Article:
You can also get it to release more whey by stirring a bit more vigorously, and for longer. When you stir, use a figure 8 motion, and reverse directions. Getting the curds to bump into each other, and agitating them, gets more whey out than just stirring in a constant circular motion (which really doesn't do much).
Also, if you cut the curds smaller they will release more whey too. So, basically, floc multiplier, stirring technique, stirring time, and curd size form the four corners of the whey release square (hmmm, cooking temperature also helps force out more whey I think - maybe it's a pentagon of whey release?). They all tend to work together to get the curd moisture level to some target level. So, you can tweak each of these to adjust things bit.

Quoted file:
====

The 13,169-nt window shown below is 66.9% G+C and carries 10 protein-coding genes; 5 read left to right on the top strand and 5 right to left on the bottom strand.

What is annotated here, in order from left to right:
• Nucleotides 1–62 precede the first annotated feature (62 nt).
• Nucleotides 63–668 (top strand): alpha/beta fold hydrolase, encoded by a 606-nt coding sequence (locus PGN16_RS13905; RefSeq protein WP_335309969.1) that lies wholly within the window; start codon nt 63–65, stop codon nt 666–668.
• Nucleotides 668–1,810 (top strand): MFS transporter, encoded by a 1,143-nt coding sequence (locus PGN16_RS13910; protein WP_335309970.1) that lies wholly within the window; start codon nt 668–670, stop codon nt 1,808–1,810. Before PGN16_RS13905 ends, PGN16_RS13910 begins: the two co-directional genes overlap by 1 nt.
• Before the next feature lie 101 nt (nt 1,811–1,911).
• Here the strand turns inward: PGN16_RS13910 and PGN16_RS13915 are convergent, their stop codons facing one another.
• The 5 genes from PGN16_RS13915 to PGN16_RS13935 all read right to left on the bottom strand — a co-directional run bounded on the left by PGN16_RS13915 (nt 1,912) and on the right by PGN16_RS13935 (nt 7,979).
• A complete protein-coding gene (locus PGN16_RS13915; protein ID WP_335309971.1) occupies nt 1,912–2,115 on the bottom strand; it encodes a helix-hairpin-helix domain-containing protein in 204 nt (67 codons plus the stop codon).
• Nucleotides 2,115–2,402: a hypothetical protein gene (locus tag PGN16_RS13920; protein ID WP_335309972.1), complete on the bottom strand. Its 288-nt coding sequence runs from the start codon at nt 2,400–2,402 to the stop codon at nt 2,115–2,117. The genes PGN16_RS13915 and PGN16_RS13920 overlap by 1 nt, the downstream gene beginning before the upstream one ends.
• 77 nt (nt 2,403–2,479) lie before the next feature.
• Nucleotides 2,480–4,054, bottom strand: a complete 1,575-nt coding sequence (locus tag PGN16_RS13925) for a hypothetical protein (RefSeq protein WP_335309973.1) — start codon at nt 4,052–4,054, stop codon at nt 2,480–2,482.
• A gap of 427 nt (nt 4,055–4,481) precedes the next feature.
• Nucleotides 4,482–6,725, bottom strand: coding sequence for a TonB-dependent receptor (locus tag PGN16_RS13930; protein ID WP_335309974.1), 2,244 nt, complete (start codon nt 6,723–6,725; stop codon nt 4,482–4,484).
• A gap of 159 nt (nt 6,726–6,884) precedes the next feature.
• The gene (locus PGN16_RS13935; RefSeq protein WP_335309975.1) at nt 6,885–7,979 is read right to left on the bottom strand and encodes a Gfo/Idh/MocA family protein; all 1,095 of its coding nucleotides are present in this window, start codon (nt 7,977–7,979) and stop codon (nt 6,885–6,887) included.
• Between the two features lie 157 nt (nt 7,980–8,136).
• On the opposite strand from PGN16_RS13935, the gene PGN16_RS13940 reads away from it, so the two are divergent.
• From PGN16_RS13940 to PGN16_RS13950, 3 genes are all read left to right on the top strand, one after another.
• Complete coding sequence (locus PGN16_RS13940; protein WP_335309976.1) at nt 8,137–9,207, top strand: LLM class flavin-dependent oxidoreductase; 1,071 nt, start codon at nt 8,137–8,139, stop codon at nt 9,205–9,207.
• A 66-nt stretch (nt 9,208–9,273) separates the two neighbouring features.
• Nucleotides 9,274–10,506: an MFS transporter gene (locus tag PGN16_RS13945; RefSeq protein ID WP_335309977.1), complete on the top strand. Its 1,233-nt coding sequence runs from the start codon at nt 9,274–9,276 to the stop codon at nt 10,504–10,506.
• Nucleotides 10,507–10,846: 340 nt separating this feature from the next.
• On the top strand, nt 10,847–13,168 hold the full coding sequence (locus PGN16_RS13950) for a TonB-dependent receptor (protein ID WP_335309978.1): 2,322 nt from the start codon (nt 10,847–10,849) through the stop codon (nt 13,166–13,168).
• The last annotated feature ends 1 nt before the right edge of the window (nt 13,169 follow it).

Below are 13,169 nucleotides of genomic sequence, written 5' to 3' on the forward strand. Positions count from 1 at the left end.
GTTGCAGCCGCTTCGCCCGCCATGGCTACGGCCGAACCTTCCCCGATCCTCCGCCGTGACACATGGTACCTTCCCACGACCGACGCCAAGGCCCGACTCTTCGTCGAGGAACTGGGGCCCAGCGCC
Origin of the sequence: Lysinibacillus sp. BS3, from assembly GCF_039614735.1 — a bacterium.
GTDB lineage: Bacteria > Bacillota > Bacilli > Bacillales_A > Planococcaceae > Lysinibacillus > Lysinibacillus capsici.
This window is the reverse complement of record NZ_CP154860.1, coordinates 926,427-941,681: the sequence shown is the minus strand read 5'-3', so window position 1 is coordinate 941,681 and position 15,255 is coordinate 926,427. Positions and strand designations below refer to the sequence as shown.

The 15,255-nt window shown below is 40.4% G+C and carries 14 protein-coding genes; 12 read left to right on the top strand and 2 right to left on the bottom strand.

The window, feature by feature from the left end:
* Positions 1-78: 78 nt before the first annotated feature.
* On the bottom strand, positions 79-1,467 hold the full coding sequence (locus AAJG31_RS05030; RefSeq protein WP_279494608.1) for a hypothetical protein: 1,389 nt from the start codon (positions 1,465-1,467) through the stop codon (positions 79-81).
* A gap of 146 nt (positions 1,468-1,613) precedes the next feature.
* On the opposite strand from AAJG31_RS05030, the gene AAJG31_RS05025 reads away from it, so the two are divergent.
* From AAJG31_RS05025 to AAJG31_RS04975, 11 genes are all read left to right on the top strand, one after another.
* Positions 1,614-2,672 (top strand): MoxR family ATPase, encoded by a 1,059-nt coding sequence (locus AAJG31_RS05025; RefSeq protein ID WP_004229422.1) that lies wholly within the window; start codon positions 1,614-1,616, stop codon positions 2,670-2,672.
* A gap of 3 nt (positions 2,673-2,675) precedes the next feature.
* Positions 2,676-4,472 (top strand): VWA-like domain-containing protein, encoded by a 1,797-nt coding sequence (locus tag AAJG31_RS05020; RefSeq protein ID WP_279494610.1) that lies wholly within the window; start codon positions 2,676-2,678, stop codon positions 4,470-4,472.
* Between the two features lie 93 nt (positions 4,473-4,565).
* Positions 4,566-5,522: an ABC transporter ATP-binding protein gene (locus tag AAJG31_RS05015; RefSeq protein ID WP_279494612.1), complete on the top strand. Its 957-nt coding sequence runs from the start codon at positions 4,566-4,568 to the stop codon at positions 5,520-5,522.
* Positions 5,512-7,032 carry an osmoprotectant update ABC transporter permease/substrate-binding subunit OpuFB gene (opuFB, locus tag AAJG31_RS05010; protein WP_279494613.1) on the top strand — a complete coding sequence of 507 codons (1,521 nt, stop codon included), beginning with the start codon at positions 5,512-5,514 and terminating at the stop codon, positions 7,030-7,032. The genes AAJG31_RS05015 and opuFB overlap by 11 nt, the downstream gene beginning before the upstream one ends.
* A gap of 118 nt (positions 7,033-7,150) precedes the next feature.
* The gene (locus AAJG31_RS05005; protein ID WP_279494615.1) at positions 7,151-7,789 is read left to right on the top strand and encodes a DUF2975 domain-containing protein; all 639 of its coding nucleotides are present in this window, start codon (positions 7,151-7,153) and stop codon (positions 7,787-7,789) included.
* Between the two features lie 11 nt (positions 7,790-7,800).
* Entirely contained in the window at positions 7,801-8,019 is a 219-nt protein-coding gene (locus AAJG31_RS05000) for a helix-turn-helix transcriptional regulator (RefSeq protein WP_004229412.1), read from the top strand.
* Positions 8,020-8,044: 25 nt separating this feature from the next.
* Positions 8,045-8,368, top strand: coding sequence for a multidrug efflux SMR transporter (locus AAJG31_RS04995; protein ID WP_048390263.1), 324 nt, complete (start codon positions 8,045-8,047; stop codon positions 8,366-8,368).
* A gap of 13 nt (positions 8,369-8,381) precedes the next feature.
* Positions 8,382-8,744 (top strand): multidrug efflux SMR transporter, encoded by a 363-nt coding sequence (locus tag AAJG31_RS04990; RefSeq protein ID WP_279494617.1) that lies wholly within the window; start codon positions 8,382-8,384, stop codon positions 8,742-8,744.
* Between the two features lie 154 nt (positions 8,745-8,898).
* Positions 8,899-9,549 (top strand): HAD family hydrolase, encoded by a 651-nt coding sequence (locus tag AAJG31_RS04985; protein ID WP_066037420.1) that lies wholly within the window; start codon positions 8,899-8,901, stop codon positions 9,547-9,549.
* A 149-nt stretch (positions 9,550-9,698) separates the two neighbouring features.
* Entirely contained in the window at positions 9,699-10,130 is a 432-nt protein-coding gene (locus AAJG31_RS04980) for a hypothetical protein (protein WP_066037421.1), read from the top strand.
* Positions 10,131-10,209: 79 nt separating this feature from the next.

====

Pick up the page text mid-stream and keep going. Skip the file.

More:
This is why keeping really good notes is important. Check out how various people keep notes (i.e. how they report their makes), and find a system that works for you. Write all sorts of details, especially when you try something new that you think will make a difference. You want to remember that when it comes tasting time.